How to move assets into a trust

The general perception is that trusts are just for the wealthy. Therefore people believe that they have to build up wealth before it warrants setting up a trust. It can be a costly exercise to move assets, acquired by you, into a trust at a later stage. The perfect time to establish a trust, as part of your estate plan, is when you start building wealth, in order to avoid unnecessary costs. Depending on when you set up a trust, the following mechanisms are available to move assets into a trust. 

1. Cash donation or donation of your assets

High net worth individuals with Estate Duty concerns may use their annual R 100 000 Donations Tax exemption (or R 200 000 per couple) to move assets into an inter-vivos trust, of which family members are the beneficiaries. This may consist of a donation of money, or goods, to the trust. However, be mindful of the adverse tax consequences on income generated from donations to a discretionary trust. The anti avoidance provisions tax income/capital gains not distributed by the trust, attributable to such donation, in the hands of the donor, and also tax distributions to beneficiaries in the hands of the donor, for example when the donor can veto distributions. 

The utilisation of donations by the trust for investment in an endowment is a tax effective manner to transfer assets into a trust. The potential tax saving is significant and is dependent on who the trust beneficiaries are. Where the trust’s beneficiaries are natural persons, the growth in the endowment policy will be taxed at 30% on interest and net rental income and 12% in respect of capital gains. In contrast, if the trust was taxed in its own hands, the rates would have been 45% on income and an effective 36% in respect of capital gains. This mechanism bypasses all the punitive tax rates for trusts, as well as the anti-avoidance provisions. 

2. Sale of your assets to the trust

You have the option of selling your assets to a trust. If the transaction is not recorded as a sale it will be deemed a donation. This can be problematic because any donation over R 100 000 per year is subject to Donations Tax at 20%. It is therefore important to draw up a sale agreement. Failure to do this will result in the South African Revenue Services (Sars) viewing the transaction as a donation and imposing Donations Tax on the “donor”. 

When assets are sold to the trust, the trust does not usually pay for the assets due to a lack of liquidity in the trust; instead, the trust creates a loan account and owes the seller the money. This loan account is seen as an asset in the transferor’s personal estate for Estate Duty purposes. A loan agreement should be concluded between the buyer and the seller and should stipulate the loan terms, and in particular the interest rate charged. Be mindful of the new anti avoidance provision, which attacks interest-free or soft loans.

While a trust offers asset protection against creditors, it is important to note that as long as there are loans or claims against the trust by any person (for example the seller), the trust could be exposed to the creditors of that person. It is therefore important to reduce the value of the loan account to zero as soon as is practically possible. The smaller the loan remaining in your estate upon your death, the less you will pay in Executor’s Fees and Estate Duty.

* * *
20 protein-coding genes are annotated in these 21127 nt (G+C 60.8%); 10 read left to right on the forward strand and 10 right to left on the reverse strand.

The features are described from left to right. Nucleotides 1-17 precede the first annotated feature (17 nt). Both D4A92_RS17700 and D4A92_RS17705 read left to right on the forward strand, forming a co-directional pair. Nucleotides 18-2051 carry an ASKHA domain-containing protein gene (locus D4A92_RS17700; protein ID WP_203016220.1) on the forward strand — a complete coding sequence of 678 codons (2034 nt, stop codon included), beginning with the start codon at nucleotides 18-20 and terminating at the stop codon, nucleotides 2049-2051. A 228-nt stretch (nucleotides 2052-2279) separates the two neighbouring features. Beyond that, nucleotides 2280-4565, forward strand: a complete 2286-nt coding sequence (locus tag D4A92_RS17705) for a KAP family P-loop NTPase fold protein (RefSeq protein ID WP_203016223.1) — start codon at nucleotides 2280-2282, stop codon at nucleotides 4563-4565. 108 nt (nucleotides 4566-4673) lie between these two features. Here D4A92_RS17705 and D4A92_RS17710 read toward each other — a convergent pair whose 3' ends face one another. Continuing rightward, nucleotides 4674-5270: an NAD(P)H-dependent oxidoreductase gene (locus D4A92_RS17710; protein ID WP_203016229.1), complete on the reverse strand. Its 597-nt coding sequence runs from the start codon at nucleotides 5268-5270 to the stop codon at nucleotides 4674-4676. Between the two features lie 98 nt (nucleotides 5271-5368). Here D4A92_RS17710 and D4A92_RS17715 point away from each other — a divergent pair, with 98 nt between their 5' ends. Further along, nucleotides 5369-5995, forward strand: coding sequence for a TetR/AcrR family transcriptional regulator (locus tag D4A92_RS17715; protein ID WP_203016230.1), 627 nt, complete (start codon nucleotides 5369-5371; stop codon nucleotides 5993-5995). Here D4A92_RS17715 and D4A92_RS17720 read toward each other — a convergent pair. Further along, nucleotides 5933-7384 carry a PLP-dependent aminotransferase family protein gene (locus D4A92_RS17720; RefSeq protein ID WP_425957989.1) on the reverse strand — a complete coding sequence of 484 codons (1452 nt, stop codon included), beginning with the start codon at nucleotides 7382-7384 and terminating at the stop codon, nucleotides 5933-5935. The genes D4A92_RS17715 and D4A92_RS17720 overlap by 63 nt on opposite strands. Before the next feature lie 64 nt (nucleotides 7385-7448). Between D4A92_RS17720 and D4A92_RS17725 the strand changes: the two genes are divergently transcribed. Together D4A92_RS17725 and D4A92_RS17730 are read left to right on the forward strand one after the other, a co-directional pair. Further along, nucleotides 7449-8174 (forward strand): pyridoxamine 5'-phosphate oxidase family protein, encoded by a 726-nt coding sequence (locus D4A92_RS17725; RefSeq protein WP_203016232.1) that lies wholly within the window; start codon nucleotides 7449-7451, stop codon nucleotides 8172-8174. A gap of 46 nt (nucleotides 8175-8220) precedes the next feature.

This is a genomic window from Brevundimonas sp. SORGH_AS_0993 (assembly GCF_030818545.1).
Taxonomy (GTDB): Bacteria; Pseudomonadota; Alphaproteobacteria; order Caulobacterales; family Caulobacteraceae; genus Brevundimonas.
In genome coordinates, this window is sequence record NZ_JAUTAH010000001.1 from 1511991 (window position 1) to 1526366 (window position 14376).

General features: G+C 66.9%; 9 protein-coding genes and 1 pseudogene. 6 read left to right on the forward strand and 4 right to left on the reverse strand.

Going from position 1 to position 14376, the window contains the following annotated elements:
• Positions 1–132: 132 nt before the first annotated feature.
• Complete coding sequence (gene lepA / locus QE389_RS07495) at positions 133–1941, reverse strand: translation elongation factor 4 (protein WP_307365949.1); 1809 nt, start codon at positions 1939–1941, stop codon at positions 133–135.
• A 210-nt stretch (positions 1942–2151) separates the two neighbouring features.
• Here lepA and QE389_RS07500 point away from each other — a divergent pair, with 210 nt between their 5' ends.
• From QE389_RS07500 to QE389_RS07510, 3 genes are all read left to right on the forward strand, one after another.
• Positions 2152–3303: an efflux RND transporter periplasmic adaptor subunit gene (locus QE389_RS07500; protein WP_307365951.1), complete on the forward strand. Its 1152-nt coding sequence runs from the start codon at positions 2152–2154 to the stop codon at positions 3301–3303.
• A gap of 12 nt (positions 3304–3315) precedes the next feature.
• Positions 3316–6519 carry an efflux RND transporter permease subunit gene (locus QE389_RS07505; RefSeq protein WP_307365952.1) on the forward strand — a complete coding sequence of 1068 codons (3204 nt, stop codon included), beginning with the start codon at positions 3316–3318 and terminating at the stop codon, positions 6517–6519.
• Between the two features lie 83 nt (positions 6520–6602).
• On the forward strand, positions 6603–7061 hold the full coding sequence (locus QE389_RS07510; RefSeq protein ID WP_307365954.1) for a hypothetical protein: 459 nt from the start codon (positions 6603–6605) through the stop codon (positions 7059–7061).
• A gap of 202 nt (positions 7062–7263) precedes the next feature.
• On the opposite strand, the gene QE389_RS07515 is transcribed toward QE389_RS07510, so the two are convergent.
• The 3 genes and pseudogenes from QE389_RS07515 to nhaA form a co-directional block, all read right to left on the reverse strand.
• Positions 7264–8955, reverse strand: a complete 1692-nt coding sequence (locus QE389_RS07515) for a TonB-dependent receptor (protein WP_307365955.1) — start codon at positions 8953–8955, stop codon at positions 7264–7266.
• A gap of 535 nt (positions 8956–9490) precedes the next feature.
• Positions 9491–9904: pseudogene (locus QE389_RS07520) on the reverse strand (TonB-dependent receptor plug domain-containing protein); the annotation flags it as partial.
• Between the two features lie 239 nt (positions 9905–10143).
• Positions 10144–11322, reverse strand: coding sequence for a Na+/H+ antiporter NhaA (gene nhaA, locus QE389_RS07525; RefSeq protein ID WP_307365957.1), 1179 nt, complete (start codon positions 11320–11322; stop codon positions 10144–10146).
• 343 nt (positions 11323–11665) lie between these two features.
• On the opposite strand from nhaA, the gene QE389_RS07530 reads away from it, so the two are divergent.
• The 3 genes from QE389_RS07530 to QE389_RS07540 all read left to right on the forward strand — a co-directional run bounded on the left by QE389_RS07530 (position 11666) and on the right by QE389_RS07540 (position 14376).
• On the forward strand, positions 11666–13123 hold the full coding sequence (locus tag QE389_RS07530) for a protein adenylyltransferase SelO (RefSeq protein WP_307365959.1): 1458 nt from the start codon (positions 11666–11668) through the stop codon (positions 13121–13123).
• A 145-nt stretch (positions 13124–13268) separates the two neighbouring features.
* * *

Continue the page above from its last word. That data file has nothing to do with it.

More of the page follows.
Selling assets to a trust at less than market value in an attempt to minimise the loan amount will have the following unintended consequences:

  • You will be liable for Donations Tax on the difference between the market value and the sale price of the assets.
  • Any income apportioned to this difference will be taxed in your hands until the day you die, in terms of the anti-avoidance provisions.

There are three main ways of reducing a loan account:

  • Donations

Both husband and wife may donate R 100 000 each year to the trust in order to reduce a loan. It is no longer required to physically pay the cash to the trust to avoid Capital Gains Tax. One can merely do a book entry. 

  • Loan repayment from excess cash in the trust

If there is liquidity in the trust, you can withdraw funds from the trust and in the process reduce your loan account. 

  • Bequeathing a loan upon your death

In terms of your will, the loan account against a trust can be bequeathed to another party (however be mindful of the anti-avoidance provisions that may follow such party), or you can also bequeath an amount outstanding on the loan account to the trust, which will extinguish the loan. 

3. Bequeathing your assets upon your death

Your assets can be bequeathed in terms of a testamentary trust or to an inter-vivos trust. In both cases, Estate Duty and Executor’s Fees will be paid first, before such assets can be moved into a trust. If there is not enough liquidity in the estate, the Executor may have to sell assets to pay the Estate Duty and Executor’s Fees before anything can be transferred into the trust. For these reasons, it is not recommended to wait until your death to move assets into a trust.

4. Trust purchases its own assets

Fewer complications will be created if the trust purchases its own assets directly from third parties. Sars would then be unable to apply any of the anti-avoidance provisions dicussed above. It is, however, not advisable for the trust to purchase assets on credit from a third party, if it may expose other assets in the trust to such creditors.

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